• Online adds deeper level of interactivity to the interviews. <br /> Research methodologies = evolving with communication styles <br /> Widely-used, often preferred options for researchers and respondents <br /> Benefits <br /> Cost Savings <br /> Ease for wide geographical representation <br /> Ease for scheduling (no need for travel, sessions tailored to their availability) <br /> Anonymity = less inhibition / more honesty <br />
  • What open ended q looks like <br /> Language that may invoke defensiveness <br /> Q writing, q order <br />
  • A filing system <br />
  • Interpretation tied closely to data <br />
  • GATHER- existing research, current information, data sources <br /> ORGANIZE – data sources, coding structure, demographics, lit review <br /> ANALYZE- coding, queries, memos, values <br /> VISUALIZE <br /> RESULTS reports, presentations <br />
  • GATHER- existing research, current information, data sources <br /> ORGANIZE – data sources, coding structure, demograhics, lit review <br /> ANALYZE- coding, queries, memos, values <br /> VISUALIZE <br /> RESULTS reports, presentations <br />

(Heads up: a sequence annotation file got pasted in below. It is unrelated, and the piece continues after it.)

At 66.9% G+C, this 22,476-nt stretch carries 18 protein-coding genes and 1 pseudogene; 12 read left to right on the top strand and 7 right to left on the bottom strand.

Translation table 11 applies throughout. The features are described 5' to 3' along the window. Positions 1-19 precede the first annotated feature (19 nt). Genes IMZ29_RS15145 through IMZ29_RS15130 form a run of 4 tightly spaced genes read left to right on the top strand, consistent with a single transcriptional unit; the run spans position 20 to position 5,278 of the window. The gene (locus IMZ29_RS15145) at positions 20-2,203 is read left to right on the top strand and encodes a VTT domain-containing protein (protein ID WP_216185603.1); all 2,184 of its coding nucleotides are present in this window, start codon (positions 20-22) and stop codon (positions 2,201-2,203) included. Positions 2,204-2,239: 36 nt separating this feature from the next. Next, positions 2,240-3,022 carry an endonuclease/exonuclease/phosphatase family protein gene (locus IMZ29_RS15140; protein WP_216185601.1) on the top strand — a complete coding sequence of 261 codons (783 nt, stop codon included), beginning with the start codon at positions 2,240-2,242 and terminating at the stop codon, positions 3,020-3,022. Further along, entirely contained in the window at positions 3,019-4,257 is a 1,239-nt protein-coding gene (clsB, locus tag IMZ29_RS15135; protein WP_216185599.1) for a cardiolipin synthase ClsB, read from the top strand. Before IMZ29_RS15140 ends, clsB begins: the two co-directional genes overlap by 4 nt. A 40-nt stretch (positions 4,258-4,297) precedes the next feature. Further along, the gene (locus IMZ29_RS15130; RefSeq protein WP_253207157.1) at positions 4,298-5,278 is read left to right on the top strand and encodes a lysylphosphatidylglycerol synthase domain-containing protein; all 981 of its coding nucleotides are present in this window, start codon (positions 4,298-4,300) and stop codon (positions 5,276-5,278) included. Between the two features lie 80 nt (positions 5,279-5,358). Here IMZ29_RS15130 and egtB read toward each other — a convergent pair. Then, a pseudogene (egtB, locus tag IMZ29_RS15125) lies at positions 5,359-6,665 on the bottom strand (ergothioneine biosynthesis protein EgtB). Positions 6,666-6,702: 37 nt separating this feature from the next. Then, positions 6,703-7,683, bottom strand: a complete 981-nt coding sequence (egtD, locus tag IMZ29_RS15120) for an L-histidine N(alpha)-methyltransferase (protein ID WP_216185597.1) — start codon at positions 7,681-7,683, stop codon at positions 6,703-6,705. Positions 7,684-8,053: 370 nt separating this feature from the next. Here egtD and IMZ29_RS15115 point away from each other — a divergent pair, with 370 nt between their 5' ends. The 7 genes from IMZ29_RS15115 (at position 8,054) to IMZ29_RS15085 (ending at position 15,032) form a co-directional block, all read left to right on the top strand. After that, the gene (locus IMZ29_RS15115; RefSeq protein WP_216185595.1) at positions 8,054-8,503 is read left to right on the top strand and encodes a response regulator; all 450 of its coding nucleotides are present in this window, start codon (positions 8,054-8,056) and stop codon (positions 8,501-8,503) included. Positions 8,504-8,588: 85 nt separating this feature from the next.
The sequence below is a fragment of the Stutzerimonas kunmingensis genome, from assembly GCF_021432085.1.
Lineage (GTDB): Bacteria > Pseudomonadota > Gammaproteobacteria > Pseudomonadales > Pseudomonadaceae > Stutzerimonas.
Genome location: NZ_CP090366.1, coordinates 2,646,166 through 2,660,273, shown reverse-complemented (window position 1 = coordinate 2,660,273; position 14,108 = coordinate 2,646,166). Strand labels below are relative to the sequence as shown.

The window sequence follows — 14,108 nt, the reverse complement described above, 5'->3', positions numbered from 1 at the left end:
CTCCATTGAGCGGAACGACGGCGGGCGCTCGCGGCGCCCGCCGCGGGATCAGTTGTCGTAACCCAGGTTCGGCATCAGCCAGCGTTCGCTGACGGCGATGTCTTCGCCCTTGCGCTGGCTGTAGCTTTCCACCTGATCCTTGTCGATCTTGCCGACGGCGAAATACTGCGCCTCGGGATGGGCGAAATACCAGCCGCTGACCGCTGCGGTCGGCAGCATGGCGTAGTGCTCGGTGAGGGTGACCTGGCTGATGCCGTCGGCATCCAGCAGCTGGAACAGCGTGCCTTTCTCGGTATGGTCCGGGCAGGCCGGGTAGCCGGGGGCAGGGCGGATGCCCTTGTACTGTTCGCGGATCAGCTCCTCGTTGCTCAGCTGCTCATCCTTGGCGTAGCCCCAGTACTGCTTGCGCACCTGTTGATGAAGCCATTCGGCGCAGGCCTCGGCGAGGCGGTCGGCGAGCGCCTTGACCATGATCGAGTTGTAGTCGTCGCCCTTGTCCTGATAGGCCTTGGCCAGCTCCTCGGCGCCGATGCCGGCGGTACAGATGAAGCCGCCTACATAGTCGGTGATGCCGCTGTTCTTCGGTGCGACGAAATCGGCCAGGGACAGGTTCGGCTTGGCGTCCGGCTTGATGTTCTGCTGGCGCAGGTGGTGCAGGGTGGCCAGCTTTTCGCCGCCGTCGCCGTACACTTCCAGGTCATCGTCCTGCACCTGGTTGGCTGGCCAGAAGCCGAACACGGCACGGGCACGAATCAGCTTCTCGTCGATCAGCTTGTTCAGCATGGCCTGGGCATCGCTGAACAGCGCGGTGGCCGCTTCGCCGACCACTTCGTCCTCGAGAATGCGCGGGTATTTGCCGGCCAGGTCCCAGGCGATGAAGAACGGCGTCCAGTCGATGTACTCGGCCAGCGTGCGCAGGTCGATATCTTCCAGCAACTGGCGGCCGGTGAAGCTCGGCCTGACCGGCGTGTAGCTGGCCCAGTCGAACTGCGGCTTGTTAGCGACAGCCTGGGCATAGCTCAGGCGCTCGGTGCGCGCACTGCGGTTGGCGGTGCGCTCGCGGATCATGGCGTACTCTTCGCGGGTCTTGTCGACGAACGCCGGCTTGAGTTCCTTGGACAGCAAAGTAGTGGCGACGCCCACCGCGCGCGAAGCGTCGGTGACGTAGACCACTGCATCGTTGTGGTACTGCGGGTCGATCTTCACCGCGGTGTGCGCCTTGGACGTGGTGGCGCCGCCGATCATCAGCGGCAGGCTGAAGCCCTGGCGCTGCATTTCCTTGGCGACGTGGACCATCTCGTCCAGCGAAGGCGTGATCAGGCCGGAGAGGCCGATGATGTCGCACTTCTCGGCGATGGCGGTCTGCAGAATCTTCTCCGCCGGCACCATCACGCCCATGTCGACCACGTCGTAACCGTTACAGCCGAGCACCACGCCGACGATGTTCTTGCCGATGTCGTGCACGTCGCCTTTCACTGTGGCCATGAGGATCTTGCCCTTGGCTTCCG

• Give voice to perspectives of providers and patients (adherence example)- humanizes data you get from a survey <br />

Qualitative Research and CEHP (Turell & Howson) Qualitative Research and CEHP (Turell & Howson) Presentation Transcript

  • Qualitative Research and CEHPQualitative Research and CEHP CMEpalooza Presented March 20, 2014 View archived presentation on youtube: http://tinyurl.com/kg9kl9t Wendy Turell, DrPH, CCMEP Director CME Outcomes and Analytics PlatformQ Health wturell@platformq.com Alexandra Howson MA, PhD, CCMEP Owner Thistle Editorial, LLC alexhowson@thistleeditorial.com
  • AgendaAgenda - The Qualitative Approach - Utilization in CEHP lifecycle - Data Collection - Questions and Interview Behavior - Analysis - Reporting
  • The qualitative approachThe qualitative approach
  • Qualitative ResearchQualitative Research “Not everything that can be counted counts, and not everything that counts can be counted.” - William Bruce Cameron
  • Search for objective, universal truths using standardized data gathering techniques
  • Naturalistic/inte rpretative approach Focus on how people perceive their worlds and interpret experience
  • ExplorationExploration • Unearth a complete and detailed description of the how and why behind physician, allied healthcare provider, and patient behavior. • Produce deep answers to research questions that give voice and layered explanation to the answers you seek.